Shen council sets fire insurance charge | News

(Shenandoah) — Shenandoah’s Fire Department now has a way to recoup some of the expenses from large fires.

By unanimous vote Tuesday evening, the Shenandoah City Council approved the first reading of an amendment to Chapter 35 of the city ordinance regarding fire protection. Council members then unanimously waived the second and third reading, and officially adopted the amendment, which allows the fire department to collect insurance to defray some of the costs of battling fires. Speaking in favor of the amendment at a public hearing, local insurance agent Brian Steinkuhler addressed the question of whether the department can accept donations rather than charge insurance.

“I’ve called a few companies,” said Steinkuhler, “and, they said, ‘well, in the way that it reads in the policy, it actually has to be charge.’ So, this donation idea to where they’re just going to give a donation, some have in the past, I think. But, I think the way it reads to actually get that endorsement to kick in, it has to be a charge from the city, or from the fire department.”

Fire Chief Justin Marshall reiterated that the department was not charging a fee for fire calls.

“The whole point of the ordinance, in my thought, were to offset expenses from a very large fire,” said Marshall. “Like I said, if we burn up our entire fuel budget for a big commercial fire, then we’re back here amending the budget. A fire service, we have to be here no matter what. I’m just trying to kind of recoup the costs of the wear and tear, and the astronomical amount of fuel right now in service calls, and anything that could get damaged.”

As an example, Marshall broke down some of the costs incurred from battling the large commercial fire

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TBM councillors on housing corp. can vote how they want: lawyer

The Blue Mountains councillors appointed to the board of directors for the Blue Mountains Attainable Housing Corporation (BMAHC) are not required to vote how council as a whole wishes them to while they are attending board meetings.

At council’s committee of the whole meeting on March 13, CAO Shawn Everitt delivered a report to clarify the roles and responsibilities of members of council who have been appointed to the housing corporation’s board of directors as town representatives. Mayor Andrea Matrosovs and Coun. Shawn Everitt are the current representatives from the town on the board.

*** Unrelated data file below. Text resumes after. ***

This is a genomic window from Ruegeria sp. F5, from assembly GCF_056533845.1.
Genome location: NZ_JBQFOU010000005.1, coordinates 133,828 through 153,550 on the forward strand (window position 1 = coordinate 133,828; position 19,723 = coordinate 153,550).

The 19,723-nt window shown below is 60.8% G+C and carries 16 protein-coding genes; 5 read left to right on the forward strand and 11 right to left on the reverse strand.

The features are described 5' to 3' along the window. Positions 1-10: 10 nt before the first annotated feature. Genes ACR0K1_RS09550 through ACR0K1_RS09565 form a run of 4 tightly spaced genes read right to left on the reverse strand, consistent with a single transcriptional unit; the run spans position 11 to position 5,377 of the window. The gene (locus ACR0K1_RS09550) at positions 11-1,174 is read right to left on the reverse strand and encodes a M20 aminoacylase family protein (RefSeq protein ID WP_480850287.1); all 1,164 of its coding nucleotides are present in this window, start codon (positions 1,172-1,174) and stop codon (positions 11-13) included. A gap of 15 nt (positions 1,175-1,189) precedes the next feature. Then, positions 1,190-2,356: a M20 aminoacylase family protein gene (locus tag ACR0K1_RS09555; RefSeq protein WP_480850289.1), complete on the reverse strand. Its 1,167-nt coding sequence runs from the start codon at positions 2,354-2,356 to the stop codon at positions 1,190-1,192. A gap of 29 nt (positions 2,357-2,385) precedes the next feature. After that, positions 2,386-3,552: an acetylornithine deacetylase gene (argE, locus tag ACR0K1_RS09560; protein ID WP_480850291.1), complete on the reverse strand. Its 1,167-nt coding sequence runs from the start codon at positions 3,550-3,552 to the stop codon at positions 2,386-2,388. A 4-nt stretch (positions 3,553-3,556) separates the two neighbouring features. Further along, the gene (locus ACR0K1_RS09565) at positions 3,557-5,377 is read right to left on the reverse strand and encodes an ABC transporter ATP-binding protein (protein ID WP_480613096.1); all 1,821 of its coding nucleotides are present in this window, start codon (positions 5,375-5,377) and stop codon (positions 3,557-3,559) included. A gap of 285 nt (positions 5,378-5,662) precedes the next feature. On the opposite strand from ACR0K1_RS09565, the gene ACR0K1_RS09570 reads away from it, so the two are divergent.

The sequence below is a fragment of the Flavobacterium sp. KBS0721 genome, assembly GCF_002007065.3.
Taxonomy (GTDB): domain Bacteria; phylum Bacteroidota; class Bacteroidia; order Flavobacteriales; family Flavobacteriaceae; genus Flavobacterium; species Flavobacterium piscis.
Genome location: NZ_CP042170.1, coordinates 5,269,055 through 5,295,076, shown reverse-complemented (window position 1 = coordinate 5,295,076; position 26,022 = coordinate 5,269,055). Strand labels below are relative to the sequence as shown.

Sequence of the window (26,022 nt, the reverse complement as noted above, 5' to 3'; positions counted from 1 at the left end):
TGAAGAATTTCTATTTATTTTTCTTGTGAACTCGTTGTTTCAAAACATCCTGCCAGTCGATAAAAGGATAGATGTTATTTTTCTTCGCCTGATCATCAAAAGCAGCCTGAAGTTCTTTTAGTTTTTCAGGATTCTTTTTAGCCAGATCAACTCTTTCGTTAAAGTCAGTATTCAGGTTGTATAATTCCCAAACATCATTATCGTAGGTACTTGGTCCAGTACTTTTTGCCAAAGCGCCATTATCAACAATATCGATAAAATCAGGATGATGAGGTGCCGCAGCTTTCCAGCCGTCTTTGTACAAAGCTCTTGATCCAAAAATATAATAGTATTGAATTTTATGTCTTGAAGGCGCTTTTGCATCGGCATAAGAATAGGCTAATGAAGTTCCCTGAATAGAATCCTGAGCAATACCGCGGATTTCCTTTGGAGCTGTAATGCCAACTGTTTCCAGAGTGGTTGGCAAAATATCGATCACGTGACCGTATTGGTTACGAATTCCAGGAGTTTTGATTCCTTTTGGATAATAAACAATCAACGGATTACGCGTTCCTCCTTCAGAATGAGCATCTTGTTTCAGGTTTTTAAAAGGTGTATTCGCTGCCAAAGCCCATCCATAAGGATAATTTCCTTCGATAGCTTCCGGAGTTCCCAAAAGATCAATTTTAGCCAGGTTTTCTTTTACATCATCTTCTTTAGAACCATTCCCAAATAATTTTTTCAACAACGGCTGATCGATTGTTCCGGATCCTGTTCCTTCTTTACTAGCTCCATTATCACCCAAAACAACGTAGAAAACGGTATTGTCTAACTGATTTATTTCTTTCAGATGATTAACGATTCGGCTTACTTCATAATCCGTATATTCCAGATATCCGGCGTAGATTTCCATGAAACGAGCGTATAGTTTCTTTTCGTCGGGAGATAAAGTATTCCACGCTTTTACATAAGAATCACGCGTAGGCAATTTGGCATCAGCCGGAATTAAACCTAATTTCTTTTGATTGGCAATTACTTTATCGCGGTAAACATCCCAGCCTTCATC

Everitt’s report provided a legal opinion on the matter from lawyer John Mascarin of Aird and Berlis.

The CAO provided Mascarin with four questions about the roles and responsibilities of the council appointees. Mascarin’s full reply can be found here.

The questions included:

Question: Do the members have a conflict of interest between their roles as councillors for the town and directors of the BMAHC?

Answer: The members may have a conflict of interest, but it is one that is recognized at law. They are entitled to still consider, debate, discuss and vote on matters and questions at both the council and at the BMAHC board.

Question: While attending a meeting of the BMAHC board, are the members representing the town or BMAHC?

Answer: The councillors who have been appointed to the BMAHC board are representatives of the town but, they are directors of the BMAHC board and they must act and decide matters as directors at the BMAHC board with a view to the best interests of the BMAHC, even if those interests are contrary to council who appointed them.

Question: If the members vote one way at the meeting of council on a question or matter are they required to vote the same

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Inmates we represented not linked to negotiations on train passengers

The Legal Aid Council of Nigeria (LACON) says the 101 detainees released from the Kirikiri medium and maximum correctional facilities in Lagos on October 7 were not swapped with the Kaduna train passengers.

There had been recent speculations that the inmates were freed following negotiations for the release of some of the passengers abducted during an attack on a train in Kaduna in March.

The federal government had recently announced the release of the 23 remaining passengers who were in captivity.

Speaking on the detainees, Abdulfattah Bakre, LACON’s FCT director, said the council gave free legal representation to the inmates and that it was only a coincidence that they were released two days after the train passengers secured their freedom.

“The detainees were not swapped with the 23 remaining Abuja-Kaduna train passengers released on October 5. These two incidents are mere coincidences,” he said.

“The process that led to the release of these detainees started in February before the train passengers were kidnapped.

“The council received a certified document from Bauchi relating to some of the inmates on April 14, and a fundamental human rights enforcement application on behalf of the inmates was filed on May 18.

“Nigerians should disregard the newspaper publication by a Non-Government Organisation (NGO). The NGO filed an enforcement application for the detainees, praying for their release after years of incarceration without prosecution.

“The court, however, struck out the suit on technical grounds and held that the suit ought to have been filed separately and not together as done by the counsel.

“The council, therefore, as part of its mandate to provide legal representation for indigent Nigerians, decided to take up the case on pro bono.”

Bakre said the detainees were arrested in June, July and August 2009 in Bauchi, Kano and Maiduguri, and arraigned

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